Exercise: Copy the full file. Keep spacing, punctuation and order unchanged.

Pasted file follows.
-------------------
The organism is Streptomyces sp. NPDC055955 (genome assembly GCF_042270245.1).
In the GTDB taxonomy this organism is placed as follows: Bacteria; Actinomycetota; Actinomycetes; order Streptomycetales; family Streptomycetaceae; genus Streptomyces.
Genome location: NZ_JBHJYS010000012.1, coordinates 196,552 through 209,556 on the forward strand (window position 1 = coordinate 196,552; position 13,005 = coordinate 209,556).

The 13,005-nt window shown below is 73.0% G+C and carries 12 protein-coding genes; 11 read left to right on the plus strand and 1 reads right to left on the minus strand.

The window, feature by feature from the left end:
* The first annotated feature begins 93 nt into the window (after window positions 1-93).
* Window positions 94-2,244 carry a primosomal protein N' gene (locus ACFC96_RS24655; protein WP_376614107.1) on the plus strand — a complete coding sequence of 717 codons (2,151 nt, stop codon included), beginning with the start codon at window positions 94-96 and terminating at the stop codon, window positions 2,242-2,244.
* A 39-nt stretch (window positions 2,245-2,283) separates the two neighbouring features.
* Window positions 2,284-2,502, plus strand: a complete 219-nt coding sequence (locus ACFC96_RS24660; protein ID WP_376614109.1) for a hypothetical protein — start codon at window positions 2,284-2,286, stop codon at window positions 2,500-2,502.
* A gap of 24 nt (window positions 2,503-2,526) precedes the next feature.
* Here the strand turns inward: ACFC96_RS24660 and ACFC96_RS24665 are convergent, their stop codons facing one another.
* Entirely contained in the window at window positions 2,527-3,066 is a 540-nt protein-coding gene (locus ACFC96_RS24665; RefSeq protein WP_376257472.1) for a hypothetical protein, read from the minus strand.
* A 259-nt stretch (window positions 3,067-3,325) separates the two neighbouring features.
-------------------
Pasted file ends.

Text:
The organism is Streptomyces sp. NPDC055955 (genome assembly GCF_042270245.1).
In the GTDB taxonomy this organism is placed as follows: Bacteria; Actinomycetota; Actinomycetes; order Streptomycetales; family Streptomycetaceae; genus Streptomyces.
Genome location: NZ_JBHJYS010000012.1, coordinates 196,552 through 209,556 on the forward strand (window position 1 = coordinate 196,552; position 13,005 = coordinate 209,556).

The 13,005-nt window shown below is 73.0% G+C and carries 12 protein-coding genes; 11 read left to right on the plus strand and 1 reads right to left on the minus strand.

The window, feature by feature from the left end:
* The first annotated feature begins 93 nt into the window (after window positions 1-93).
* Window positions 94-2,244 carry a primosomal protein N' gene (locus ACFC96_RS24655; protein WP_376614107.1) on the plus strand — a complete coding sequence of 717 codons (2,151 nt, stop codon included), beginning with the start codon at window positions 94-96 and terminating at the stop codon, window positions 2,242-2,244.
* A 39-nt stretch (window positions 2,245-2,283) separates the two neighbouring features.
* Window positions 2,284-2,502, plus strand: a complete 219-nt coding sequence (locus ACFC96_RS24660; protein ID WP_376614109.1) for a hypothetical protein — start codon at window positions 2,284-2,286, stop codon at window positions 2,500-2,502.
* A gap of 24 nt (window positions 2,503-2,526) precedes the next feature.
* Here the strand turns inward: ACFC96_RS24660 and ACFC96_RS24665 are convergent, their stop codons facing one another.
* Entirely contained in the window at window positions 2,527-3,066 is a 540-nt protein-coding gene (locus ACFC96_RS24665; RefSeq protein WP_376257472.1) for a hypothetical protein, read from the minus strand.
* A 259-nt stretch (window positions 3,067-3,325) separates the two neighbouring features.